KBC personal insolvency ruling set to affect hundreds of cases
Judge finds couple cannot represent themselves after KBC rejects their debt deal
KBC rejected a proposed personal insolvency arrangement sought by a couple with three young children.
A significant ruling that a couple have no legal standing to seek a court review of KBC Bank’s rejection of their personal insolvency arrangement aimed at ensuring they remain in their family home has implications for hundreds of similar cases.
David Hall, of the Irish Mortgage Holders Organisation, said the Circuit Court decision on Wednesday that debtors’ personal insolvency practitioners (PIPs), and not debtors themselves, must seek such reviews was a result of “incompetently drafted” legislation, reinstated the banks’ “veto” over personal insolvency arrangements (PIAs) and brings the insolvency system “to an end”.
The Association of Personal Insolvency Practitioners said it believed PIPs would not take cases for fear of losing and facing a costs order.
There are 450 cases due for appeal and this means PIPs “will be responsible for costs if they are lost”, APIP chairman Eugene McDarby said. “This is a shocking situation and PIPs can’t take the risk on behalf of a client.”
He said there was a “loophole” in the Insolvency Act and the banks’ insistence that reviews be sought by PIPs was “yet another way the banks are trying to veto PIAs” which was “totally against the spirit of the Insolvency Act”.
The issue arose in a case where KBC had rejected a PIA proposed for a couple with three young children, under which the bank would have been eventually paid some €360,000 of a €740,000 mortgage debt secured on their family home in north Co Dublin. The property is in negative equity and valued at about €360,000.
The couple have smaller debts to two creditors who supported their PIA. The proposed arrangement involved them repaying some €1,000 monthly on their mortgage from joint monthly earnings of some €4,400.
They sought a review of KBC’s rejection but KBC, represented by Niall Ó hUiginn, argued any such review must be sought by their PIP.
Keith Farry, for the couple, disputed that and maintained that, if KBC was correct, PIPs would be reluctant to seek reviews as they might be exposed to costs orders if they were unsuccessful.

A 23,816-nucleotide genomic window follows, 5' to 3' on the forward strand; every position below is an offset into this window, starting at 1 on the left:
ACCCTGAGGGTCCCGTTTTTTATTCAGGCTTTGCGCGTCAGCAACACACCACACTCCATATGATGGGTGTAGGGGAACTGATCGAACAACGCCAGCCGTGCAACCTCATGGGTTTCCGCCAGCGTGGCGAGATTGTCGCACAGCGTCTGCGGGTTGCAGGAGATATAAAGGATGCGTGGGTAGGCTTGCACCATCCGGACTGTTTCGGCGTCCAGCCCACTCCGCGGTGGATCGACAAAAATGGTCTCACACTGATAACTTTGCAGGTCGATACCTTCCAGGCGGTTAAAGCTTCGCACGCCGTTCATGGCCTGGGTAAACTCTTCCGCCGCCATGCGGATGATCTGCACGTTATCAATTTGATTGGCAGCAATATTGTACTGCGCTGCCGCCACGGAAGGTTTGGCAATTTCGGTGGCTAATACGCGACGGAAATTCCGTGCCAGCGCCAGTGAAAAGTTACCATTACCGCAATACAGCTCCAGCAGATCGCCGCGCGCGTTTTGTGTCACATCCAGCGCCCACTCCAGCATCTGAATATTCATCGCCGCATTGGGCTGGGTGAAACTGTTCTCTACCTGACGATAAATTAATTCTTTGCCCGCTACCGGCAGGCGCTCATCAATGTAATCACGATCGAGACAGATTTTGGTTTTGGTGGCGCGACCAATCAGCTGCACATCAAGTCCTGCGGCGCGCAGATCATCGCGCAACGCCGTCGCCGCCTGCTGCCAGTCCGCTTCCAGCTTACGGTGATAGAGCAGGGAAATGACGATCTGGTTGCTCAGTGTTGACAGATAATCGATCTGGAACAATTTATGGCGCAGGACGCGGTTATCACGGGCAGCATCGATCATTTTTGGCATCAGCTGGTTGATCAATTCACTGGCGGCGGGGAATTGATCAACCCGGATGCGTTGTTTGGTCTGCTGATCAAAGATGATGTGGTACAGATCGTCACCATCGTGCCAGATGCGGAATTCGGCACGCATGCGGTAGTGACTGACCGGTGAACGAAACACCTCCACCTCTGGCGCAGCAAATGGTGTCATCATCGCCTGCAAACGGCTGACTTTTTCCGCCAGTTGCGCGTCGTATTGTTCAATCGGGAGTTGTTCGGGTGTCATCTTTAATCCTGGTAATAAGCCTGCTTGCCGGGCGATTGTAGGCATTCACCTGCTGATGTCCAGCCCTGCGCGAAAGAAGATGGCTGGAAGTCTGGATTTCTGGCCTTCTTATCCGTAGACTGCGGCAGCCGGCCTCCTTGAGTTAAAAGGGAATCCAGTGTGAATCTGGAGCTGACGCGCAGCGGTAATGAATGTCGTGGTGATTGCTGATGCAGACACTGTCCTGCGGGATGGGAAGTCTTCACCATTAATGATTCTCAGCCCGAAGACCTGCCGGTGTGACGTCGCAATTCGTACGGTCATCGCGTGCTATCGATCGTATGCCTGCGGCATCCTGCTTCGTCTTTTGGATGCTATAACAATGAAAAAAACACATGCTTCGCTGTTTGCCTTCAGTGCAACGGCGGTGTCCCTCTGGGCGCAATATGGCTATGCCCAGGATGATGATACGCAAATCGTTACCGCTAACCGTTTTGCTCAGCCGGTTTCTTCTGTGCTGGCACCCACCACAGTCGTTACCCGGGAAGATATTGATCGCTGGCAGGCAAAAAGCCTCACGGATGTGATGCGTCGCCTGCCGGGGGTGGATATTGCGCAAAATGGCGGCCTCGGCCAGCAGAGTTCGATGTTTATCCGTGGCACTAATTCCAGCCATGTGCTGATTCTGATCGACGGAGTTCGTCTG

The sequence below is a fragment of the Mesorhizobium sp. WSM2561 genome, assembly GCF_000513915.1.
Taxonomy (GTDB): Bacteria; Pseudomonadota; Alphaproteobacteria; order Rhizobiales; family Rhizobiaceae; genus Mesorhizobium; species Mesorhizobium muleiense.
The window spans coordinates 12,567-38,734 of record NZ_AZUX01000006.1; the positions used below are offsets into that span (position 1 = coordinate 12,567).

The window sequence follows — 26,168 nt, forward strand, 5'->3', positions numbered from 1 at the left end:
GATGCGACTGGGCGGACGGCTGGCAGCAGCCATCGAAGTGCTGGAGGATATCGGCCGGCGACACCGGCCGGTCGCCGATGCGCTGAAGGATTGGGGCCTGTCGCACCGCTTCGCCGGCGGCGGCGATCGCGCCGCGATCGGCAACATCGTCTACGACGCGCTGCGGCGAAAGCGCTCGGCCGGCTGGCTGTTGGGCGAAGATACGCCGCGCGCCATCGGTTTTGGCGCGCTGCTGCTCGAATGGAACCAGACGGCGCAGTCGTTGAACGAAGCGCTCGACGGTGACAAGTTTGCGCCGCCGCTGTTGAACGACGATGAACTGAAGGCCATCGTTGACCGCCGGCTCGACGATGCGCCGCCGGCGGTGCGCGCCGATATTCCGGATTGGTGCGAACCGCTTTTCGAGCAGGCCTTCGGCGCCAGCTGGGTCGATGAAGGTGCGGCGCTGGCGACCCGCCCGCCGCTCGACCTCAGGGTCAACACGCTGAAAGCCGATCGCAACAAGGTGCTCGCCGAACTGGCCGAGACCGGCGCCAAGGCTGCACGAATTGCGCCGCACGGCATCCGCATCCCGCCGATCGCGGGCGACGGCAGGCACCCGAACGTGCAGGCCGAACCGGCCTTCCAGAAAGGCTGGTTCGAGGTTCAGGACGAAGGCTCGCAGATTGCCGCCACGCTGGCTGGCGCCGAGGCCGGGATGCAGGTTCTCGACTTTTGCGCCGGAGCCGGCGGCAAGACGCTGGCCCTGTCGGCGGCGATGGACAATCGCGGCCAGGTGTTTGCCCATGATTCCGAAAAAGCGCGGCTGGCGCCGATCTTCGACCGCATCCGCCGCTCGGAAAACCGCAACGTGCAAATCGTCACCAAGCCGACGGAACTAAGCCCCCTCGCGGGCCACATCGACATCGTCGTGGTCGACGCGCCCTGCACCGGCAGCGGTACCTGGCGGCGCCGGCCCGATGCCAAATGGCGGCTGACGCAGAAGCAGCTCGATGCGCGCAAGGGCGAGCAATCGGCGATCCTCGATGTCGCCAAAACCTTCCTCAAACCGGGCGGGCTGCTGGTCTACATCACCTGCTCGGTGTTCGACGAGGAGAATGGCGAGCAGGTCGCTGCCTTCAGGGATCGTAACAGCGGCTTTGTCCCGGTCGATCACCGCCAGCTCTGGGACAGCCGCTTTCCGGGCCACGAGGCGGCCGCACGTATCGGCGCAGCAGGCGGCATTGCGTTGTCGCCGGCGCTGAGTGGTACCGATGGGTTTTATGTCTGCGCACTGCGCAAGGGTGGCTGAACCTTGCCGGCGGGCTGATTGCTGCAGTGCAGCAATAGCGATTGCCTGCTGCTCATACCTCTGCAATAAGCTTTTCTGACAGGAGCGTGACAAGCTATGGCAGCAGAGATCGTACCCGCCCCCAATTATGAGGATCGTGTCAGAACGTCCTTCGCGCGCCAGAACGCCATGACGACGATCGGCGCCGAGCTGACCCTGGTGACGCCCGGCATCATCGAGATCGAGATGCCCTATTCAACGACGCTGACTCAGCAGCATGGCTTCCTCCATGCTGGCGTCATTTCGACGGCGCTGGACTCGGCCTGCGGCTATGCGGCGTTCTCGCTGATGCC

Dublin Circuit Court Judge Susan Ryan ruled on Wednesday that section 115A of the Personal Insolvency Acts, as amended, clearly means PIPs, and not debtors themselves, must apply for such reviews.
The ruling has raised serious concerns that PIPs may not pursue reviews for reasons including concerns over possible exposure to legal costs if they lose.
Some legal sources suggested PIPs would be at little risk of costs orders against them if there were reasonable grounds for seeking reviews.
The judge’s decision led to her adjourning several cases in the Circuit Court insolvency list pending an appeal by the couple against her ruling. Those cases raise the same issue as to whether debtors have legal standing to seek such reviews.
The judge said she considered section 115A was clear on its face and rejected an application by Mr Farry to refer legal issues concerning the provision for determination by the High Court.
Because her decision will be appealed, she adjourned other cases raising the same legal issue.
In her ruling, she said regard must be had to plain and ordinary meaning of section 115. It provided a PIP “may”, if they consider reasonable, and if so instructed by a debtor in writing, apply for a review of the rejection of a PIA.
An application for a review must be made by a PIP and she was holding in favour of KBC on that issue, she said.
When Mr Farry asked the judge to refer legal issues to the High Court, she declined, saying she had applied well-established principles of statutory interpretation.
She disagreed with Mr Farry that a “very clear constitutional issue” arose because she had found the debtor had no legal standing. If the review application was brought in accordance with the relevant court rules, there would have been no difficulty, she said.
Section 115A was amended, with effect from November last, to introduce a new power for the courts to approve and impose a personal insolvency proposal rejected by creditors, provided the judge considers the proposal is fair and reasonable to all concerned.
An application for court review can be made if the proposal meets set criteria, including that it concerns a mortgage, or other debt, secured on the borrower’s home.